Business management degrees prepare graduates to use critical analysis and problem solving skills to solve complex organizational problems facing local, national and global companies. These programs teach organizational management, focusing on the legal issues facing businesses, information systems, professional communication, macroeconomics, marketing and strategic planning. Students also engage in applied projects and internships so they are prepared to put these ideas into practice once they graduate.


Even though a business management degree is not a technical degree, students must have a solid background in mathematics up to college calculus. Some business degree programs offer courses like calculus for business or algebra with calculus for business, which cover the areas of calculus necessary for upper division business courses. Topics covered in these classes generally include differential calculus with polynomials, exponential and logarithmic functions, integral calculus, probability applications and optimization of functions.


Statistical analysis is a core element of solving modern business problems and is generally a required course in business management programs. Statistics courses prepare students to understand, analyze and perform statistical research, which informs the individual business and the larger economic environment. Many business management programs offer a statistics course tailored for business majors covering topics like statistical inference, probability, the use of statistical tools in management and descriptive statistics.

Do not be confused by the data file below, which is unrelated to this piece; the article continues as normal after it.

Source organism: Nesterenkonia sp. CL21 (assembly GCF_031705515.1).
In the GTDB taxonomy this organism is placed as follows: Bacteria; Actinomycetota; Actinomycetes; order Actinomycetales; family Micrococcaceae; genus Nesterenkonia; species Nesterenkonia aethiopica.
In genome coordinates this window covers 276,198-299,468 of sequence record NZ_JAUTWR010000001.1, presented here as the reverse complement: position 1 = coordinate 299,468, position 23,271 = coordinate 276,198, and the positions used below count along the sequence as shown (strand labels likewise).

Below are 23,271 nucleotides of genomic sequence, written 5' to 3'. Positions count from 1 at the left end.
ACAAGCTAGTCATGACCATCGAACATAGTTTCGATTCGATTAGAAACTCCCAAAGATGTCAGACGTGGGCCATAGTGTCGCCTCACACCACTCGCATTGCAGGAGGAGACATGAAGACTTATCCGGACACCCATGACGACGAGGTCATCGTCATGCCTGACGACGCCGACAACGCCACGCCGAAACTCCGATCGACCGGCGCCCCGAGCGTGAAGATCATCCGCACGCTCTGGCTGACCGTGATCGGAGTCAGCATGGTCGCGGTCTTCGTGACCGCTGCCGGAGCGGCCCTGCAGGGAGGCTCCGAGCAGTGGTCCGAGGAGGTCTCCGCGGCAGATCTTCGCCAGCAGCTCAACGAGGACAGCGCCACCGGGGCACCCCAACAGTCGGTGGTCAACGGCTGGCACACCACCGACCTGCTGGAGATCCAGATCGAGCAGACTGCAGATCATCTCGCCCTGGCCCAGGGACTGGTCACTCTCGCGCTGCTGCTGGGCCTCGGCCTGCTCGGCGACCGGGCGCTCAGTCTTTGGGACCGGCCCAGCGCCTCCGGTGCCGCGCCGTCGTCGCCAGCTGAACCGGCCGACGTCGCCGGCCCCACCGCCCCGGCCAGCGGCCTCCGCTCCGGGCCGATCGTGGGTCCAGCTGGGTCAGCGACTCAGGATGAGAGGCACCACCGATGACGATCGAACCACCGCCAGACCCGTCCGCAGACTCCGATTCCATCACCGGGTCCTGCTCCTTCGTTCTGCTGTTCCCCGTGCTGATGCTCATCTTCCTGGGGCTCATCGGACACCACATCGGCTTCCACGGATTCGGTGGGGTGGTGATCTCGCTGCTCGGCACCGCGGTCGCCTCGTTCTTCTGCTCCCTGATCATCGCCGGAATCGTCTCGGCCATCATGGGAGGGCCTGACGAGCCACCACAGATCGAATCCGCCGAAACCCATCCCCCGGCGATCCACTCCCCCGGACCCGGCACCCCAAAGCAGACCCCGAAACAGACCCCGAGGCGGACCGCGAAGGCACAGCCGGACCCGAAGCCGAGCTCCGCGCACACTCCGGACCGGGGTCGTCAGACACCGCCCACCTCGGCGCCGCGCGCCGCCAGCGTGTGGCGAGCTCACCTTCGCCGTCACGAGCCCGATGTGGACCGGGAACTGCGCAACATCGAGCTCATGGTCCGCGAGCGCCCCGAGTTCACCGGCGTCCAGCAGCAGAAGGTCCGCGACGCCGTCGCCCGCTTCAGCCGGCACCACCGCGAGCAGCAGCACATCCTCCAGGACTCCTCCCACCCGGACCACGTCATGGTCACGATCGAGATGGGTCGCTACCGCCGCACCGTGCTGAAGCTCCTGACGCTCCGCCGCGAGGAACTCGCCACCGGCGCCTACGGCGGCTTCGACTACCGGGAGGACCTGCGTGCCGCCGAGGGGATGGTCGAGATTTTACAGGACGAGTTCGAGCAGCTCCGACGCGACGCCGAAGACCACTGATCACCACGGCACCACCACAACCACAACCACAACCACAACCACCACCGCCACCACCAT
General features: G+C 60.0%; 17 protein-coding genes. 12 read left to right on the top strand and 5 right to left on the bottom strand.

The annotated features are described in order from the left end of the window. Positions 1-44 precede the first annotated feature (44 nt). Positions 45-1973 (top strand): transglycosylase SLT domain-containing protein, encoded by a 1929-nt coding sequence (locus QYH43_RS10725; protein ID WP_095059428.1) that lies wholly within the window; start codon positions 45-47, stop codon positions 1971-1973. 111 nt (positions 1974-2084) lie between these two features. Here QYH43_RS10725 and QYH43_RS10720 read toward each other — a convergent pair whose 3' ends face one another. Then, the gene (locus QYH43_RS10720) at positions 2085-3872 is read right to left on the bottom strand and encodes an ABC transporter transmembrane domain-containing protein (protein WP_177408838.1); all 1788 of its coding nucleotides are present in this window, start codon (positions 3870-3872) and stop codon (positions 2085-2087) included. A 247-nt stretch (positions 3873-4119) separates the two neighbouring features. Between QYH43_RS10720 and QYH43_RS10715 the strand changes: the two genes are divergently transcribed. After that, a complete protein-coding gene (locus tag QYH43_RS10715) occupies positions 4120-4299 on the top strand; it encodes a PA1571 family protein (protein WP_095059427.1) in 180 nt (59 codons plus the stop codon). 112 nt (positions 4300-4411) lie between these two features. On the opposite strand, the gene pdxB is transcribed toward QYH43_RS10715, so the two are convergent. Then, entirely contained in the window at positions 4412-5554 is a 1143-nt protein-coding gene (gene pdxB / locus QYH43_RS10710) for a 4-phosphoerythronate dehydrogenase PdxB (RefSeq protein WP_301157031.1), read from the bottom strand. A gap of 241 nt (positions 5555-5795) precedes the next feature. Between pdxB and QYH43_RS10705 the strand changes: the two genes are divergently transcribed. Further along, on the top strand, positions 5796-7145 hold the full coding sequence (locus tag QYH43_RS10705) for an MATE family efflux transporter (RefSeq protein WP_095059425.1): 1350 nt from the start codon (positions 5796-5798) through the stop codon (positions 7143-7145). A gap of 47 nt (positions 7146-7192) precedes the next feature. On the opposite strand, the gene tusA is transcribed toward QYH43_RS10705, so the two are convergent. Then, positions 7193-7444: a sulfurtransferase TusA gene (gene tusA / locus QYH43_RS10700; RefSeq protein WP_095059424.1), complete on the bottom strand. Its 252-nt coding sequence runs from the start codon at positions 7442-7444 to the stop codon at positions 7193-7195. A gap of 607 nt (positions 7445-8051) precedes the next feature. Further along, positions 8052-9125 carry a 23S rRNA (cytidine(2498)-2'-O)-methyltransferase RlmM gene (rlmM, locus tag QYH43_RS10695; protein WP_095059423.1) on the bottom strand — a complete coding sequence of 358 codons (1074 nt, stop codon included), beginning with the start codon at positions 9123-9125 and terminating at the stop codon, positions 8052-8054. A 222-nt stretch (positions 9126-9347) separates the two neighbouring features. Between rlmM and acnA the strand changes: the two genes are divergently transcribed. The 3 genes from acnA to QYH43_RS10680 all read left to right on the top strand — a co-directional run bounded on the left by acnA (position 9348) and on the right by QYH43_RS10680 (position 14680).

Financial analysis is an applied form of mathematics that is essential to the bachelor’s degree in business management. A substantial portion of a business manager’s responsibilities include financial analysis and planning, which generally require the application of mathematical and statistical principles and tools. Business management programs offer a number of courses in finance, including principles of business finance and managerial finance. These courses cover topics like the time value of money, how to value assets like stocks and bonds, alternative financing and the analysis and planning of capital structure.


Business management graduates work in businesses that operate in a global economic environment and make decisions based upon economic analysis of complex systems and markets. Economics uses mathematically derived theories and statistical methods to analyze and predict the behavior of economies, governments and businesses. Degree programs in business management offer economics courses like microeconomics and macroeconomics, as well as managerial economics. These courses involve the study of national level analysis of income and employment trends, monetary policy, problems of market failure, national income accounting and inflation.